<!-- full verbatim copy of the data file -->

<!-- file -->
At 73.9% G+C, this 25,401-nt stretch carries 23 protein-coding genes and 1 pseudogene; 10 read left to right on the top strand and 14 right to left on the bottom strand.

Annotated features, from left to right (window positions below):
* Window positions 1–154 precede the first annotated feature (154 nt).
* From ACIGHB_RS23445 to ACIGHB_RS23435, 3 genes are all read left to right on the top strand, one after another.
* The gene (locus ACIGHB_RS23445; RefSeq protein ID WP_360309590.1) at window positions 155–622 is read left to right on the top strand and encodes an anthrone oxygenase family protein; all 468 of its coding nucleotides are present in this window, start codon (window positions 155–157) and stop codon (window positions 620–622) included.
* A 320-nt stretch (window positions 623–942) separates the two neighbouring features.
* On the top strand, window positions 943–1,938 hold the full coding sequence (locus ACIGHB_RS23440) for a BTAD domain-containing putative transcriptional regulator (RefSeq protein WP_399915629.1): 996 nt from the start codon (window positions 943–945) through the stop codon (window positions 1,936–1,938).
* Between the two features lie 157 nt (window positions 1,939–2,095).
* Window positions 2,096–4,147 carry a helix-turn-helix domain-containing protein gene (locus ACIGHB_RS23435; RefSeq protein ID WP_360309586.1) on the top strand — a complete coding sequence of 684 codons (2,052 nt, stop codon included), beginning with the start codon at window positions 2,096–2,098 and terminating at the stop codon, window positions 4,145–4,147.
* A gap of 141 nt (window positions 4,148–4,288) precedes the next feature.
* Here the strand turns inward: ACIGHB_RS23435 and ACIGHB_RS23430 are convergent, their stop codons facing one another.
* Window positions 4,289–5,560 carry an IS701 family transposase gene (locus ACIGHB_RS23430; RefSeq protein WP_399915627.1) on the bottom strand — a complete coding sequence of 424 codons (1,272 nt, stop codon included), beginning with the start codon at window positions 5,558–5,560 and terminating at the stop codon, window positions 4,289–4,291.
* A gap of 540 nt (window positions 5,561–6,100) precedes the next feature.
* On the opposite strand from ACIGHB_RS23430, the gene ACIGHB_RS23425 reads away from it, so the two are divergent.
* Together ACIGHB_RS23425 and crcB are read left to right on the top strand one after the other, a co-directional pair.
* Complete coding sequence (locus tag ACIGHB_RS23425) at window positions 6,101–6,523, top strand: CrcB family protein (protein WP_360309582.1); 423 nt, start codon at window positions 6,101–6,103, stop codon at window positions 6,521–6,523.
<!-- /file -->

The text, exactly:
At 73.9% G+C, this 25,401-nt stretch carries 23 protein-coding genes and 1 pseudogene; 10 read left to right on the top strand and 14 right to left on the bottom strand.

Annotated features, from left to right (window positions below):
* Window positions 1–154 precede the first annotated feature (154 nt).
* From ACIGHB_RS23445 to ACIGHB_RS23435, 3 genes are all read left to right on the top strand, one after another.
* The gene (locus ACIGHB_RS23445; RefSeq protein ID WP_360309590.1) at window positions 155–622 is read left to right on the top strand and encodes an anthrone oxygenase family protein; all 468 of its coding nucleotides are present in this window, start codon (window positions 155–157) and stop codon (window positions 620–622) included.
* A 320-nt stretch (window positions 623–942) separates the two neighbouring features.
* On the top strand, window positions 943–1,938 hold the full coding sequence (locus ACIGHB_RS23440) for a BTAD domain-containing putative transcriptional regulator (RefSeq protein WP_399915629.1): 996 nt from the start codon (window positions 943–945) through the stop codon (window positions 1,936–1,938).
* Between the two features lie 157 nt (window positions 1,939–2,095).
* Window positions 2,096–4,147 carry a helix-turn-helix domain-containing protein gene (locus ACIGHB_RS23435; RefSeq protein ID WP_360309586.1) on the top strand — a complete coding sequence of 684 codons (2,052 nt, stop codon included), beginning with the start codon at window positions 2,096–2,098 and terminating at the stop codon, window positions 4,145–4,147.
* A gap of 141 nt (window positions 4,148–4,288) precedes the next feature.
* Here the strand turns inward: ACIGHB_RS23435 and ACIGHB_RS23430 are convergent, their stop codons facing one another.
* Window positions 4,289–5,560 carry an IS701 family transposase gene (locus ACIGHB_RS23430; RefSeq protein WP_399915627.1) on the bottom strand — a complete coding sequence of 424 codons (1,272 nt, stop codon included), beginning with the start codon at window positions 5,558–5,560 and terminating at the stop codon, window positions 4,289–4,291.
* A gap of 540 nt (window positions 5,561–6,100) precedes the next feature.
* On the opposite strand from ACIGHB_RS23430, the gene ACIGHB_RS23425 reads away from it, so the two are divergent.
* Together ACIGHB_RS23425 and crcB are read left to right on the top strand one after the other, a co-directional pair.
* Complete coding sequence (locus tag ACIGHB_RS23425) at window positions 6,101–6,523, top strand: CrcB family protein (protein WP_360309582.1); 423 nt, start codon at window positions 6,101–6,103, stop codon at window positions 6,521–6,523.